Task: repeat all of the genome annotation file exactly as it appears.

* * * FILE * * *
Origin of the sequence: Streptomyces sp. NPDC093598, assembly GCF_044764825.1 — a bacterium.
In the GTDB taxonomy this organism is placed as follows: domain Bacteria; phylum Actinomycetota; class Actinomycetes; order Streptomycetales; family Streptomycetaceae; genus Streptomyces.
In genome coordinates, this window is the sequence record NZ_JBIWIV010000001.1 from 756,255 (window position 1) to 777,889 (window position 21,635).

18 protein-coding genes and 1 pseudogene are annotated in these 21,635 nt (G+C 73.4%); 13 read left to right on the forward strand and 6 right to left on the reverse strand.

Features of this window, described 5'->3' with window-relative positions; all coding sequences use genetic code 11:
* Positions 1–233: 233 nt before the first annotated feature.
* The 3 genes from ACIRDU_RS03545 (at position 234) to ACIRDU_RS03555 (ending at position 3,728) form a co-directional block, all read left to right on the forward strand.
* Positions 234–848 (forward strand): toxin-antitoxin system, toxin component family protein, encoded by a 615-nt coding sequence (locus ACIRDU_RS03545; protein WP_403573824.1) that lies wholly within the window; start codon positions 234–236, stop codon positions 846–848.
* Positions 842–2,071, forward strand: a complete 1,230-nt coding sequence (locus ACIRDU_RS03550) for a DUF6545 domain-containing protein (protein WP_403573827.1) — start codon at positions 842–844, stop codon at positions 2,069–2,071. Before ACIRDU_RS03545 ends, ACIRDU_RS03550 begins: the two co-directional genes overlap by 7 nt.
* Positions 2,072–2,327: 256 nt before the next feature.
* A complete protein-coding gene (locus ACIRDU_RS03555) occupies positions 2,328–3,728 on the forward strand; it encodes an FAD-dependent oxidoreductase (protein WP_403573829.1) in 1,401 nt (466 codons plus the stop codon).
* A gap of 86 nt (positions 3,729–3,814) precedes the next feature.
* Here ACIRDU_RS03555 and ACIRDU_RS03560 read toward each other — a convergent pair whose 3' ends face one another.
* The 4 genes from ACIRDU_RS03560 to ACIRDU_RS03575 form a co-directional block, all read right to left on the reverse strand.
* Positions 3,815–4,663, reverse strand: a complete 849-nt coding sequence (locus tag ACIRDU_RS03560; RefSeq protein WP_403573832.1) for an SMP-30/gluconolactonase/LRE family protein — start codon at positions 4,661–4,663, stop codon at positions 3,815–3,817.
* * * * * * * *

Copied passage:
Origin of the sequence: Streptomyces sp. NPDC093598, assembly GCF_044764825.1 — a bacterium.
In the GTDB taxonomy this organism is placed as follows: domain Bacteria; phylum Actinomycetota; class Actinomycetes; order Streptomycetales; family Streptomycetaceae; genus Streptomyces.
In genome coordinates, this window is the sequence record NZ_JBIWIV010000001.1 from 756,255 (window position 1) to 777,889 (window position 21,635).

18 protein-coding genes and 1 pseudogene are annotated in these 21,635 nt (G+C 73.4%); 13 read left to right on the forward strand and 6 right to left on the reverse strand.

Features of this window, described 5'->3' with window-relative positions; all coding sequences use genetic code 11:
* Positions 1–233: 233 nt before the first annotated feature.
* The 3 genes from ACIRDU_RS03545 (at position 234) to ACIRDU_RS03555 (ending at position 3,728) form a co-directional block, all read left to right on the forward strand.
* Positions 234–848 (forward strand): toxin-antitoxin system, toxin component family protein, encoded by a 615-nt coding sequence (locus ACIRDU_RS03545; protein WP_403573824.1) that lies wholly within the window; start codon positions 234–236, stop codon positions 846–848.
* Positions 842–2,071, forward strand: a complete 1,230-nt coding sequence (locus ACIRDU_RS03550) for a DUF6545 domain-containing protein (protein WP_403573827.1) — start codon at positions 842–844, stop codon at positions 2,069–2,071. Before ACIRDU_RS03545 ends, ACIRDU_RS03550 begins: the two co-directional genes overlap by 7 nt.
* Positions 2,072–2,327: 256 nt before the next feature.
* A complete protein-coding gene (locus ACIRDU_RS03555) occupies positions 2,328–3,728 on the forward strand; it encodes an FAD-dependent oxidoreductase (protein WP_403573829.1) in 1,401 nt (466 codons plus the stop codon).
* A gap of 86 nt (positions 3,729–3,814) precedes the next feature.
* Here ACIRDU_RS03555 and ACIRDU_RS03560 read toward each other — a convergent pair whose 3' ends face one another.
* The 4 genes from ACIRDU_RS03560 to ACIRDU_RS03575 form a co-directional block, all read right to left on the reverse strand.
* Positions 3,815–4,663, reverse strand: a complete 849-nt coding sequence (locus tag ACIRDU_RS03560; RefSeq protein WP_403573832.1) for an SMP-30/gluconolactonase/LRE family protein — start codon at positions 4,661–4,663, stop codon at positions 3,815–3,817.